Making Daily Separations Easier for your Youngster and for YOU!

Children and parents benefit from each good bye. If saying goodbye is a struggle for you and your child, here is some advice!

Think about it, from the moment we are born, we have to deal with separation. Right after birth, we are swept away from mom and dad to be cleaned up. Each time we closed our eyes, it meant our parents were out of sight. Then came the grocery trips, babysitters, childcare, pre-school, kindergarten, overnights with grandparents, sleepovers and eventually college!

Good byes are a part of life and with each parting, children learn important lessons about how to move from being totally dependent to managing independence. Learning to separate is a critical life skill that your child needs to mature and grow with confidence from one stage to the next.

“Separation is one of the major developmental hurdles that every human being faces, and children are learning every time they do it,” says Janet Brown McCraken, MEd, an early childhood consultant in Gettysburg, Pennsylvania.

Your daily comings and goings offer important coping skills. Your child learns that he/she can still be okay and have fun during your absence. When you return this offers your child proof of your devotion increases self-worth. Your daily “reunions” teach your child that the world is fairly predictable and doesn’t have to be so fearful of the unknown. So, through separation, your child learns stronger self-confidence in order to venture out and form relationships with others.

Remember — children react to separation differently. Some don’t seem to be bothered at all, while other shed tears through kindergarten! Both reactions are perfectly normal. Children need our guidance to help them learn to cope and feel good about becoming independent.

Good-bye Tips:

From day one, always use the word “good bye.” Develop a ritual so your child is a part of the routine good bye (i.e. kiss on forehead, a hug, tickling their hand, etc.)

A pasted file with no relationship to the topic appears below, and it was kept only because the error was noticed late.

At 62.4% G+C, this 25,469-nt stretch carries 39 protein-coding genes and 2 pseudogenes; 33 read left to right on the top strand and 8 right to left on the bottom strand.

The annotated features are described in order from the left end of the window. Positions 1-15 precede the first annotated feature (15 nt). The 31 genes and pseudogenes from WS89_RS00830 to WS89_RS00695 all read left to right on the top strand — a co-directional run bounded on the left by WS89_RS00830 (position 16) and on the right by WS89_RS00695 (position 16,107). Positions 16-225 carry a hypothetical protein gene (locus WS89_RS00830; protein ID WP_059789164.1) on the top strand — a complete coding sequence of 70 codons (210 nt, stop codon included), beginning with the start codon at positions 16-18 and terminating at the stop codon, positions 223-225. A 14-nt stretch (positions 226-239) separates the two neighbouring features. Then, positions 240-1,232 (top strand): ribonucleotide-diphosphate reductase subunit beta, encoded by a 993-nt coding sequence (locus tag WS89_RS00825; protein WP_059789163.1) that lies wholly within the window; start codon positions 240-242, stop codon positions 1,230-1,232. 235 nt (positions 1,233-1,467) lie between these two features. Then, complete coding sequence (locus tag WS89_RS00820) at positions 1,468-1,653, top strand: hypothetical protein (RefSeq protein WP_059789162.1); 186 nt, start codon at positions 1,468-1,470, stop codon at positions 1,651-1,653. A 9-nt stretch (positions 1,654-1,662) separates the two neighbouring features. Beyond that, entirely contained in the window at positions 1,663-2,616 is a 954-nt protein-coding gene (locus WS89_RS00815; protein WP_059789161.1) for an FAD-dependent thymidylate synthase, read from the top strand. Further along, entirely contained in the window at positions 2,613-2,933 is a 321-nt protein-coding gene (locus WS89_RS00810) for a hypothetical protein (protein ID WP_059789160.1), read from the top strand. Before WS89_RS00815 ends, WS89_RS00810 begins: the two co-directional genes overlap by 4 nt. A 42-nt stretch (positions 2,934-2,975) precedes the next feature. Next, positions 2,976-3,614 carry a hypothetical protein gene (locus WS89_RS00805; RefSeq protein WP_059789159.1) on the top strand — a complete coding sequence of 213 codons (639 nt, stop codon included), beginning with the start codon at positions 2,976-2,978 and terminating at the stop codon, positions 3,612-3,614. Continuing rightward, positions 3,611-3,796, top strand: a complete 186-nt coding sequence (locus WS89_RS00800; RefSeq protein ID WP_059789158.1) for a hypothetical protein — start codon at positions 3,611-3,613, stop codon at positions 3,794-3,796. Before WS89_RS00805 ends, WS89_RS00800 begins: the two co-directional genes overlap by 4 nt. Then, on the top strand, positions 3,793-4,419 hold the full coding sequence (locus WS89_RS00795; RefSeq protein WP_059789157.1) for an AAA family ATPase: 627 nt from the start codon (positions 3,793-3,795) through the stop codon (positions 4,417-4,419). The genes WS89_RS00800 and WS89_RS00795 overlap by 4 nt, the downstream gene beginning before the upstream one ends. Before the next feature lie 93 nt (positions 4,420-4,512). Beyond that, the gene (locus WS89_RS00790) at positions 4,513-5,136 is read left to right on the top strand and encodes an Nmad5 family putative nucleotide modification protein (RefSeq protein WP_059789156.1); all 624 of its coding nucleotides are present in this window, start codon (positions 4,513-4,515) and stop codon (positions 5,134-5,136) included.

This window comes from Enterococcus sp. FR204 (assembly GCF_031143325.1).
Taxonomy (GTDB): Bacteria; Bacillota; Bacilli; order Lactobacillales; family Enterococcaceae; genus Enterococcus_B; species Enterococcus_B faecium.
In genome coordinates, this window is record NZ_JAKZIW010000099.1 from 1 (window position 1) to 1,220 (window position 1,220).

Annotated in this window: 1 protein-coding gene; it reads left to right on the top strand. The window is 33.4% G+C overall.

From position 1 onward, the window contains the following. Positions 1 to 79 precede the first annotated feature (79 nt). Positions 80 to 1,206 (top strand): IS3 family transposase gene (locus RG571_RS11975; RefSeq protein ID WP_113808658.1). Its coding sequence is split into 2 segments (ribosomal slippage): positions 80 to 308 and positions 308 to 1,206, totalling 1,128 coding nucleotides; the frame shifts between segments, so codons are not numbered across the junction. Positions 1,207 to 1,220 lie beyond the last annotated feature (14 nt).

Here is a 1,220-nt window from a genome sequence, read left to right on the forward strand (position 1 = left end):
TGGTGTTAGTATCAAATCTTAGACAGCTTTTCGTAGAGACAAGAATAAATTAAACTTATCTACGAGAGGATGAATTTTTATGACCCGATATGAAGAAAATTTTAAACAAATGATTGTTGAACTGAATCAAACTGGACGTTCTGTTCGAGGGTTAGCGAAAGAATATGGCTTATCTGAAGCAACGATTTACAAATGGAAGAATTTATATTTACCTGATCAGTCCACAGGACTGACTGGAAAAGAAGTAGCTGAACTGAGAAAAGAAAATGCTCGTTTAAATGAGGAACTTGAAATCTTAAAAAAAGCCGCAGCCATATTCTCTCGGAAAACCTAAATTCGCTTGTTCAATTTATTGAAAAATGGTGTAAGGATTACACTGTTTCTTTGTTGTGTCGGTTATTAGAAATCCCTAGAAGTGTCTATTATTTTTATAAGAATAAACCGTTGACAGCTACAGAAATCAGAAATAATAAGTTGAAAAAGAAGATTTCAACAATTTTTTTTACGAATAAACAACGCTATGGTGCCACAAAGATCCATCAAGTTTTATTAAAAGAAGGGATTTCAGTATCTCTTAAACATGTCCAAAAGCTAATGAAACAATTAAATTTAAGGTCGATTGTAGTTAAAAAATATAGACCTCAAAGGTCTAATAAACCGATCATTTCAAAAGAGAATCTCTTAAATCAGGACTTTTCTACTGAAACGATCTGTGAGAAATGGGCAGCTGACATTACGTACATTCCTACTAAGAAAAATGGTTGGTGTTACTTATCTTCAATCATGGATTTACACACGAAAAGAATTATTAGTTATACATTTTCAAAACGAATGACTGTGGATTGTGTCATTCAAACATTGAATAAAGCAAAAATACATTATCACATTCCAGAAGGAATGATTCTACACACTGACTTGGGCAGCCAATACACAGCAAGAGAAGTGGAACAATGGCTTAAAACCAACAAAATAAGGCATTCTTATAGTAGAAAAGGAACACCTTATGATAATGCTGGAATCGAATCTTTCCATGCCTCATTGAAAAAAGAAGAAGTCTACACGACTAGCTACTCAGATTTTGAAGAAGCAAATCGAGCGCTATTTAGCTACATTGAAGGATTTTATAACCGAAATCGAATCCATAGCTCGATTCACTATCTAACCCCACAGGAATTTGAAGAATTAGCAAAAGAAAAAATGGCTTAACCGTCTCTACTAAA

Never sneak away. You want your child to trust you. Even though good byes are tough, it’s better for both of you to deal with it and move on.

New situations create anxiety for all of us — not just children! So, be especially aware of the overwhelming feelings children can have about a new daycare or school. Helping them become oriented to the new place and letting them know who’s who can provide them tremendous help and relief.
Is it YOU that’s finding it hard to say good-bye?!

We all hate to leave our loved ones, however, parents who show their anxiety can negatively affect their children’s ability to adjust according to Ellen Hock, Ph.D., a professor at Ohio State University in the Department of Family Relations & Human Development.

Hock suggests the following strategies to help you and your child feel more secure:

Don’t linger at the door. The more you prolong your departure or say things like “Are you OK?” the child begins to feel that perhaps something around them must not be safe — because why else would Mom or Dad not leave?

Say good-bye, complete you ritual and go! Prolonged good-byes can make children very uneasy.

Do call in during your time away. A good caregiver, babysitter, grandparent, will sense your anxiety and reassure you that your child is doing just fine.

Do keep a photo of your child nearby. It’s a comfort to see your child’s face when you are apart.

Don’t feel guilty about enjoying your work or activities away from your child. According to Hock, “the healthiest parent-child relationship is when mom/dad’s needs are also being met.” Your happiness and confidence are infectious!

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